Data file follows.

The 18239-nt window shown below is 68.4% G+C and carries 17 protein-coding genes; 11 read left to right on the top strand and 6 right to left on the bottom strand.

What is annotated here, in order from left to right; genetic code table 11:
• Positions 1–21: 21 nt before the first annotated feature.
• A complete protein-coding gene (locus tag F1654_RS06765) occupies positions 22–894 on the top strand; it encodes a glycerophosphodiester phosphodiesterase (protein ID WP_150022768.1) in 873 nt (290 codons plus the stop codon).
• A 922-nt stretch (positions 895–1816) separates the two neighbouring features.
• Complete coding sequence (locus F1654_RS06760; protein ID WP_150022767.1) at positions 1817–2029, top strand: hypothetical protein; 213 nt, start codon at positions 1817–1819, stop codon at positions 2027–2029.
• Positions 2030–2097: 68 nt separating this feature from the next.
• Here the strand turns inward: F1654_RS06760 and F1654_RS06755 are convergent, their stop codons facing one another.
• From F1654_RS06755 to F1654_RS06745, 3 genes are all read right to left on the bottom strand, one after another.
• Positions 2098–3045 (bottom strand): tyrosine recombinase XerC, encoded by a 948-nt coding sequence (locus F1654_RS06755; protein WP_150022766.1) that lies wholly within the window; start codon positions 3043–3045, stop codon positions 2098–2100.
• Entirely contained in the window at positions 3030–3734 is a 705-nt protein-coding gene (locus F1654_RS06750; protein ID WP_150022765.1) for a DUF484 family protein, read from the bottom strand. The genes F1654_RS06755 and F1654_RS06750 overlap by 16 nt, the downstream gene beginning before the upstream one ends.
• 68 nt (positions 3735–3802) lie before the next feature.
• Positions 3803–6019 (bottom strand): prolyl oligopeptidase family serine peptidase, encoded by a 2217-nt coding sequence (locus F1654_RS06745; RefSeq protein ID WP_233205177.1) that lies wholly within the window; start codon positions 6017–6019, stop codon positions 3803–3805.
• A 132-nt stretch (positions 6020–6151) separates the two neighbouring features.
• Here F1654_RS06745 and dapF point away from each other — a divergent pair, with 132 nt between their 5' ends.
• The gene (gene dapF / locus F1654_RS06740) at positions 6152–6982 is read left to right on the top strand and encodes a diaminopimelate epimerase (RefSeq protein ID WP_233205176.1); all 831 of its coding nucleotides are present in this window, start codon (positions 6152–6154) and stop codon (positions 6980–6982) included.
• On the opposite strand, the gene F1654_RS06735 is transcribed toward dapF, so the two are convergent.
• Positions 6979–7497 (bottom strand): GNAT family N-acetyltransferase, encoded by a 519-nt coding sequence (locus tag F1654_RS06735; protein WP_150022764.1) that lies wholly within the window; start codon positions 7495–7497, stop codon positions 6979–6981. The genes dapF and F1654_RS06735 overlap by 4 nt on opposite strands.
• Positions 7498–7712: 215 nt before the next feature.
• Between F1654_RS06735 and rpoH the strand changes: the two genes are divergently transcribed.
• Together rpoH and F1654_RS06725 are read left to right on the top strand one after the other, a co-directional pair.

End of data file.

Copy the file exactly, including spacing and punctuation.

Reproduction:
The 18239-nt window shown below is 68.4% G+C and carries 17 protein-coding genes; 11 read left to right on the top strand and 6 right to left on the bottom strand.

What is annotated here, in order from left to right; genetic code table 11:
• Positions 1–21: 21 nt before the first annotated feature.
• A complete protein-coding gene (locus tag F1654_RS06765) occupies positions 22–894 on the top strand; it encodes a glycerophosphodiester phosphodiesterase (protein ID WP_150022768.1) in 873 nt (290 codons plus the stop codon).
• A 922-nt stretch (positions 895–1816) separates the two neighbouring features.
• Complete coding sequence (locus F1654_RS06760; protein ID WP_150022767.1) at positions 1817–2029, top strand: hypothetical protein; 213 nt, start codon at positions 1817–1819, stop codon at positions 2027–2029.
• Positions 2030–2097: 68 nt separating this feature from the next.
• Here the strand turns inward: F1654_RS06760 and F1654_RS06755 are convergent, their stop codons facing one another.
• From F1654_RS06755 to F1654_RS06745, 3 genes are all read right to left on the bottom strand, one after another.
• Positions 2098–3045 (bottom strand): tyrosine recombinase XerC, encoded by a 948-nt coding sequence (locus F1654_RS06755; protein WP_150022766.1) that lies wholly within the window; start codon positions 3043–3045, stop codon positions 2098–2100.
• Entirely contained in the window at positions 3030–3734 is a 705-nt protein-coding gene (locus F1654_RS06750; protein ID WP_150022765.1) for a DUF484 family protein, read from the bottom strand. The genes F1654_RS06755 and F1654_RS06750 overlap by 16 nt, the downstream gene beginning before the upstream one ends.
• 68 nt (positions 3735–3802) lie before the next feature.
• Positions 3803–6019 (bottom strand): prolyl oligopeptidase family serine peptidase, encoded by a 2217-nt coding sequence (locus F1654_RS06745; RefSeq protein ID WP_233205177.1) that lies wholly within the window; start codon positions 6017–6019, stop codon positions 3803–3805.
• A 132-nt stretch (positions 6020–6151) separates the two neighbouring features.
• Here F1654_RS06745 and dapF point away from each other — a divergent pair, with 132 nt between their 5' ends.
• The gene (gene dapF / locus F1654_RS06740) at positions 6152–6982 is read left to right on the top strand and encodes a diaminopimelate epimerase (RefSeq protein ID WP_233205176.1); all 831 of its coding nucleotides are present in this window, start codon (positions 6152–6154) and stop codon (positions 6980–6982) included.
• On the opposite strand, the gene F1654_RS06735 is transcribed toward dapF, so the two are convergent.
• Positions 6979–7497 (bottom strand): GNAT family N-acetyltransferase, encoded by a 519-nt coding sequence (locus tag F1654_RS06735; protein WP_150022764.1) that lies wholly within the window; start codon positions 7495–7497, stop codon positions 6979–6981. The genes dapF and F1654_RS06735 overlap by 4 nt on opposite strands.
• Positions 7498–7712: 215 nt before the next feature.
• Between F1654_RS06735 and rpoH the strand changes: the two genes are divergently transcribed.
• Together rpoH and F1654_RS06725 are read left to right on the top strand one after the other, a co-directional pair.